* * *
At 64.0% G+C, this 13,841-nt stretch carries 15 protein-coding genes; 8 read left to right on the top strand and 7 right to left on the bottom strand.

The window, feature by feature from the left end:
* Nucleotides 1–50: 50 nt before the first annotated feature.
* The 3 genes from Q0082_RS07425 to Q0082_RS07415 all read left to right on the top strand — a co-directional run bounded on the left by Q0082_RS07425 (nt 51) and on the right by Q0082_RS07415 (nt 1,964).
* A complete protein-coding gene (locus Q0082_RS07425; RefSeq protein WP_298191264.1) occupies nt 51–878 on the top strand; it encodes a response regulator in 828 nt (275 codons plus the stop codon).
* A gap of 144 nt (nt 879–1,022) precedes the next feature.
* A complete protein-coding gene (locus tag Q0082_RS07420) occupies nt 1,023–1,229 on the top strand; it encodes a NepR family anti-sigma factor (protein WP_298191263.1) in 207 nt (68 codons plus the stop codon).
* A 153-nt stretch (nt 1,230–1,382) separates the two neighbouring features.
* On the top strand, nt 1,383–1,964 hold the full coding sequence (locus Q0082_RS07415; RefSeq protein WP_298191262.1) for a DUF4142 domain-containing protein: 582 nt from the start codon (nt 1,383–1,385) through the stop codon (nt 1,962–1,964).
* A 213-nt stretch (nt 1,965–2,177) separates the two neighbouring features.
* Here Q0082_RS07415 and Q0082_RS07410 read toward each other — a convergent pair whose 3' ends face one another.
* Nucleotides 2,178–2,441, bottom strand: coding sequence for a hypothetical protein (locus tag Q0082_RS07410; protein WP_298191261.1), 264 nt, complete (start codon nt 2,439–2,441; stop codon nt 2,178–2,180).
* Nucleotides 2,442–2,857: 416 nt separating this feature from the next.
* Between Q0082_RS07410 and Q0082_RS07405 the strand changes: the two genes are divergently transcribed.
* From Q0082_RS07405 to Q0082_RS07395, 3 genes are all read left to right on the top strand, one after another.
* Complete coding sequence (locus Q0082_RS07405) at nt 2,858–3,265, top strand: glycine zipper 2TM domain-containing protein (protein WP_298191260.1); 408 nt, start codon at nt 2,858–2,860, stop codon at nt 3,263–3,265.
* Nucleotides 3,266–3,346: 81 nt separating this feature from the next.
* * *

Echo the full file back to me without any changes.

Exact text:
At 64.0% G+C, this 13,841-nt stretch carries 15 protein-coding genes; 8 read left to right on the top strand and 7 right to left on the bottom strand.

The window, feature by feature from the left end:
* Nucleotides 1–50: 50 nt before the first annotated feature.
* The 3 genes from Q0082_RS07425 to Q0082_RS07415 all read left to right on the top strand — a co-directional run bounded on the left by Q0082_RS07425 (nt 51) and on the right by Q0082_RS07415 (nt 1,964).
* A complete protein-coding gene (locus Q0082_RS07425; RefSeq protein WP_298191264.1) occupies nt 51–878 on the top strand; it encodes a response regulator in 828 nt (275 codons plus the stop codon).
* A gap of 144 nt (nt 879–1,022) precedes the next feature.
* A complete protein-coding gene (locus tag Q0082_RS07420) occupies nt 1,023–1,229 on the top strand; it encodes a NepR family anti-sigma factor (protein WP_298191263.1) in 207 nt (68 codons plus the stop codon).
* A 153-nt stretch (nt 1,230–1,382) separates the two neighbouring features.
* On the top strand, nt 1,383–1,964 hold the full coding sequence (locus Q0082_RS07415; RefSeq protein WP_298191262.1) for a DUF4142 domain-containing protein: 582 nt from the start codon (nt 1,383–1,385) through the stop codon (nt 1,962–1,964).
* A 213-nt stretch (nt 1,965–2,177) separates the two neighbouring features.
* Here Q0082_RS07415 and Q0082_RS07410 read toward each other — a convergent pair whose 3' ends face one another.
* Nucleotides 2,178–2,441, bottom strand: coding sequence for a hypothetical protein (locus tag Q0082_RS07410; protein WP_298191261.1), 264 nt, complete (start codon nt 2,439–2,441; stop codon nt 2,178–2,180).
* Nucleotides 2,442–2,857: 416 nt separating this feature from the next.
* Between Q0082_RS07410 and Q0082_RS07405 the strand changes: the two genes are divergently transcribed.
* From Q0082_RS07405 to Q0082_RS07395, 3 genes are all read left to right on the top strand, one after another.
* Complete coding sequence (locus Q0082_RS07405) at nt 2,858–3,265, top strand: glycine zipper 2TM domain-containing protein (protein WP_298191260.1); 408 nt, start codon at nt 2,858–2,860, stop codon at nt 3,263–3,265.
* Nucleotides 3,266–3,346: 81 nt separating this feature from the next.